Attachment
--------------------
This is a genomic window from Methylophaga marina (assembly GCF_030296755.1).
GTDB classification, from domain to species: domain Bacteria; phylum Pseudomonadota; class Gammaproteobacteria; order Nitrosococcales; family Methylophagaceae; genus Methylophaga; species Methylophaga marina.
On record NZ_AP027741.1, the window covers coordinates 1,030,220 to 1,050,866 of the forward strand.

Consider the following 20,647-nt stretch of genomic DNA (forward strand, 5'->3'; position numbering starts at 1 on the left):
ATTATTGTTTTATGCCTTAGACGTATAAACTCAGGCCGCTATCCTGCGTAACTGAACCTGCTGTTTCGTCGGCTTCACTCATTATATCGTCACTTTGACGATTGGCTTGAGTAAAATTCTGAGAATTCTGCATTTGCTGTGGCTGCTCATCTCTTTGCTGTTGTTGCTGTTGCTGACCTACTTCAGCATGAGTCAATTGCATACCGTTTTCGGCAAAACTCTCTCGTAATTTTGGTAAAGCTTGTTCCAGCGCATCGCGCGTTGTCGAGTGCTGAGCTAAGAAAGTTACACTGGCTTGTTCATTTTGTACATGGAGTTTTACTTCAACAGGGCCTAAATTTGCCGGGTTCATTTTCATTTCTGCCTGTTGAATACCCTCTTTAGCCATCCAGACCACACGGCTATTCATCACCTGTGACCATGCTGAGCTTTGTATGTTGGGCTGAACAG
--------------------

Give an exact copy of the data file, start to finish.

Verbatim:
This is a genomic window from Methylophaga marina (assembly GCF_030296755.1).
GTDB classification, from domain to species: domain Bacteria; phylum Pseudomonadota; class Gammaproteobacteria; order Nitrosococcales; family Methylophagaceae; genus Methylophaga; species Methylophaga marina.
On record NZ_AP027741.1, the window covers coordinates 1,030,220 to 1,050,866 of the forward strand.

Consider the following 20,647-nt stretch of genomic DNA (forward strand, 5'->3'; position numbering starts at 1 on the left):
ATTATTGTTTTATGCCTTAGACGTATAAACTCAGGCCGCTATCCTGCGTAACTGAACCTGCTGTTTCGTCGGCTTCACTCATTATATCGTCACTTTGACGATTGGCTTGAGTAAAATTCTGAGAATTCTGCATTTGCTGTGGCTGCTCATCTCTTTGCTGTTGTTGCTGTTGCTGACCTACTTCAGCATGAGTCAATTGCATACCGTTTTCGGCAAAACTCTCTCGTAATTTTGGTAAAGCTTGTTCCAGCGCATCGCGCGTTGTCGAGTGCTGAGCTAAGAAAGTTACACTGGCTTGTTCATTTTGTACATGGAGTTTTACTTCAACAGGGCCTAAATTTGCCGGGTTCATTTTCATTTCTGCCTGTTGAATACCCTCTTTAGCCATCCAGACCACACGGCTATTCATCACCTGTGACCATGCTGAGCTTTGTATGTTGGGCTGAACAG